In praise of the sea

[For a while, I was a regular contributor to a blog for a resort on Martha’s Vineyard. In order to save some time – and in the spirit of recycling – please accept this repurposed post from that blog.]


The ocean is a marvelous place. It is literally a place of marvels. People travel from deep in the interior sections of a continent just to spend a few days in its proximity. As they near it, their hearts – if not their voices – resonate with that of William Clark who cried at his first sight of the Pacific, “Ocian in view! O! The joy!” We are willing to spend a massive premium for the privilege of an ocean vista, disregarding the dangers it poses.

DSCN0194It only takes a few minutes at the beach to realize that there is more to it than sand and water. Peter Kreeft, prolific author and professor of philosophy at Boston College, has caught this vision. He says that by God’s design, “the ocean is a perfect toy: always there, always willing to play with you, just dangerous enough to be exciting, never needing replacement, unbreakable, never boring, and you don’t even have to put it away when you’re finished playing with it. Watch how little kids treat it; they know what it’s for.”

DSCN0192Indeed, no one seems to appreciate the beach like a child. The little girl has no need of a “beach book” or a radio to pass the time. Her younger brother isn’t concerned with making a fashion statement or getting the perfect tan. The sand, shells, waves, sun, and breeze all provide more than enough distraction for the most innocent among us. And if they have the proper tools, who knows what imaginative creations they may construct in the sand?

DSCN0191My preferred portion of coastline is on Martha’s Vineyard. In spite of its often overbearing crowds, South Beach is where I head for my ocean fix. The power of the surf there is humbling, more than once leaving me tumbling in its foamy aftermath. The shoreline goes on almost to the vanishing point in either direction. One can stroll its shifting sands in peace for hours.

DSCN0190You never know what wonder you will encounter along that stretch of shoreline. There is a seemingly endless variety of birds to watch – some skittering in the shallow surf, some repeatedly diving headlong into the waves foraging for a meal. While lacking an abundance of shells, there are yet some prizes to be found for the diligent. Patience and a keen eye may also reward you with a rare seal or dolphin sighting.

DSCN0186Those who lug their laptops, cell phones and iPods to the beach will have their reward, I suppose. I prefer to follow the lead of the little ones. When it comes to the ocean, they know the magic it holds better than “adults”.

Life is long… and short

Is it possible for two seemingly opposite statements to both be true? On the face of it, the answer would be no, but not so fast. We deal with such incongruities all the time.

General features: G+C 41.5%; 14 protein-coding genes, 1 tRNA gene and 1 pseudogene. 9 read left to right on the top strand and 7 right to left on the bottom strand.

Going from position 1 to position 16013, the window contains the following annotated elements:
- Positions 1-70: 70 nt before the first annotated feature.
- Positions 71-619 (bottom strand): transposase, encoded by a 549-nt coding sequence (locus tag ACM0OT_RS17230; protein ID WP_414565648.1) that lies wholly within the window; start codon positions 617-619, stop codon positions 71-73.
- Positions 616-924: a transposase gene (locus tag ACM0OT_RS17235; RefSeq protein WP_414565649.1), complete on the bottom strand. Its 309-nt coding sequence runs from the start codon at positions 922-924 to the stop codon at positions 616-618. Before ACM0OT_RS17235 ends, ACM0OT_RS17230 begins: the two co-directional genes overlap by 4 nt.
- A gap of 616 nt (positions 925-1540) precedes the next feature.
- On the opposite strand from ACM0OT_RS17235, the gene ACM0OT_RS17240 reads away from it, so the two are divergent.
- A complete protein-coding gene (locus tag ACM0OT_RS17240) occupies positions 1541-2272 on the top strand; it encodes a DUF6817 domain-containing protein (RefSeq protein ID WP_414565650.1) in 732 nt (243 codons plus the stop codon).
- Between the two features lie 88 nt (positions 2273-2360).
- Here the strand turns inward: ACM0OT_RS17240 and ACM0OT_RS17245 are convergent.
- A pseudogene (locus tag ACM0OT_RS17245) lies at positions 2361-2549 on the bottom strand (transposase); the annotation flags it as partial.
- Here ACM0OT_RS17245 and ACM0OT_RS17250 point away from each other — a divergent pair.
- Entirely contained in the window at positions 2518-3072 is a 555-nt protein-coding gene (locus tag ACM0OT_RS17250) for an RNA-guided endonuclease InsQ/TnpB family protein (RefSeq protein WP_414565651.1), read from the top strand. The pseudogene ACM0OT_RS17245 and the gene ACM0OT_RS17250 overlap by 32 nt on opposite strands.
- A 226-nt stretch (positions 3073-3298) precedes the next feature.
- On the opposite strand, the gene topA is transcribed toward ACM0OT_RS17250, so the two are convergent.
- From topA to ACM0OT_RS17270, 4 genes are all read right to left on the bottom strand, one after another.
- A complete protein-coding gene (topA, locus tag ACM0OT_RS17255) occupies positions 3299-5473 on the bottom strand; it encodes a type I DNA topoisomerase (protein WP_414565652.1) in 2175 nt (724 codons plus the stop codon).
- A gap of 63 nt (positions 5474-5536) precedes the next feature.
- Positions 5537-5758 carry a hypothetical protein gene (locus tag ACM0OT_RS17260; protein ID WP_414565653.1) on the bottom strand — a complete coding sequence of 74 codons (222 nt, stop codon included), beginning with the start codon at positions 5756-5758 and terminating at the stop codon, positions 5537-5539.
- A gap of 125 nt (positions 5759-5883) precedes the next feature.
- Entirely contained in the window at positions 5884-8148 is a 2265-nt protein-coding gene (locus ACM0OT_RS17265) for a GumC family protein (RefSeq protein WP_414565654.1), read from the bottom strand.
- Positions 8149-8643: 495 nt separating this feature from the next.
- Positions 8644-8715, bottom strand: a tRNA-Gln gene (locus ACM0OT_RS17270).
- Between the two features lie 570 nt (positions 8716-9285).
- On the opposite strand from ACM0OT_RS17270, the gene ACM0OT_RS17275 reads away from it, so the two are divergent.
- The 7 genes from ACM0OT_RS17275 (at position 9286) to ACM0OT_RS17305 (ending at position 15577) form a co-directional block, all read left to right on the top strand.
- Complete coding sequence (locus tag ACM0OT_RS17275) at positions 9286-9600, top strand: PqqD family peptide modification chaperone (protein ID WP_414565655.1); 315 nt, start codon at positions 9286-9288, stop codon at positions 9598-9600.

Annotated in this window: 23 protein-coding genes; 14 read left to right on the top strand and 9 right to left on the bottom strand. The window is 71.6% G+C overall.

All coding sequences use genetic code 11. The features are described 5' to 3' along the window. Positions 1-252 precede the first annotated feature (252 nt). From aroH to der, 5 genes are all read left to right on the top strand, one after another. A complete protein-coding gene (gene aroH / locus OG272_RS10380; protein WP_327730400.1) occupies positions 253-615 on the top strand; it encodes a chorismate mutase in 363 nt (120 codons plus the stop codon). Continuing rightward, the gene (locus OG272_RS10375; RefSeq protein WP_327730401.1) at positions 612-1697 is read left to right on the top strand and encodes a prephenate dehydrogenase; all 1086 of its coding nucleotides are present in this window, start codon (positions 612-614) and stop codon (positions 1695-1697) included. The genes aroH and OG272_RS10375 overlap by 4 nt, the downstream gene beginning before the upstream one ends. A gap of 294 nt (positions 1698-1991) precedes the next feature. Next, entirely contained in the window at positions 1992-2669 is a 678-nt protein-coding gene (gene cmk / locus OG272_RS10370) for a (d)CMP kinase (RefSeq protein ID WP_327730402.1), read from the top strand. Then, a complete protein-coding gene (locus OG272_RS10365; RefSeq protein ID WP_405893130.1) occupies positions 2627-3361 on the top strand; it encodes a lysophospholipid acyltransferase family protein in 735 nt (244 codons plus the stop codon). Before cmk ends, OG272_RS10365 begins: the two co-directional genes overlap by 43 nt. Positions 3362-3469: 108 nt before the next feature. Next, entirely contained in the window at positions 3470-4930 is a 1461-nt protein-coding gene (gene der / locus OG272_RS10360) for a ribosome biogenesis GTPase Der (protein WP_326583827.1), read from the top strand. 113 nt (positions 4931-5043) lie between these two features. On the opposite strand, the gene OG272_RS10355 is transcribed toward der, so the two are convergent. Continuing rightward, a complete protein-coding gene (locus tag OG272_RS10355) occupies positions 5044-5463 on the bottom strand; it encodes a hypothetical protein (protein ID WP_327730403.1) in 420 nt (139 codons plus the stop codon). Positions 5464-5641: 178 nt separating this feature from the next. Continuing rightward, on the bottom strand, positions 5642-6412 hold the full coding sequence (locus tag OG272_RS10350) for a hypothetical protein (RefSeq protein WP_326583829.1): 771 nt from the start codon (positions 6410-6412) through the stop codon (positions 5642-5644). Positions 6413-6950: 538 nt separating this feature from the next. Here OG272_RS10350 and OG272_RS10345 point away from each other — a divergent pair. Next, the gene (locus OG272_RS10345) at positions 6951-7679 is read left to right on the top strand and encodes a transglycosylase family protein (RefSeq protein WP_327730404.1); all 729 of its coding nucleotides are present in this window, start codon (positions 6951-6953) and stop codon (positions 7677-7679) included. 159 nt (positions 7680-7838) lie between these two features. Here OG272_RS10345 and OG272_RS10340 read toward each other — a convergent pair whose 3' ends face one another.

Absence makes the heart grow fonder. There’s plenty of anecdotal evidence supporting that as a true statement. Yet, we’ve all experienced the veracity of “out of sight, out of mind.”

Christian theology is filled with such contradictions. God is one but God is three. We have free will, but God is sovereign and predetermines our eternal fates.

When it comes to one particular adage, I can’t disagree with one of my favorite characters from another of my favorite under-appreciated movies: Lamarr from “That Thing You Do” says:

"Slow down, young squire. Life is long."
“Hey, hey, hey! Slow down there, young squire. Life is long.”

Lots of folks say life is fleeting and you have to squeeze as much into every moment as possible. But if Lamarr says life is long, who am I to disagree? He’s one of my heroes and he’s never steered me wrong. Think about the last time you were in the dentist chair. Did life go by fast? Or when you’re waiting for the results of a job application or medical test? Or for the writers out there, how about when you’re waiting for a response to a query letter?

In those cases, and in many others, life is indeed looooooooooooooooooong.

At the same time, life is way too short. If you have kids, you know exactly what I’m talking about. One day, they’re potty-training, seemingly the next, they’re finishing a doctoral thesis on string theory (or string cheese; I can never tell the difference). Life couldn’t go any faster than that.

I’m not the first and I won’t be the last to declare how life speeds up as you age. The more years behind you, the shorter the ones ahead. A classic example: When I was in school, summer lasted forever. Those two months, after all, were a significant percentage of my life. Now they represent a miniscule fraction of the whole and the season’s gone before I’ve had time to make vacation plans.

None of this is new; everyone pays lip service to it. But few behave any differently in the face of the increasing velocity of life. Ironically, Lamarr’s advice applies here as well, “Slow down, young squire.” Appreciate the fleeting moment. Get off the information superhighway.

Instead of giving more and creating more, we (myself included) bury ourselves, our gifts, and our talents in a jumble of iDevices, sports, lame TV and movies, innumerable tweets, and more added to the mess every day.

To once more quote the incomparable Lamarr, “Now where I come from, that just ain’t right.”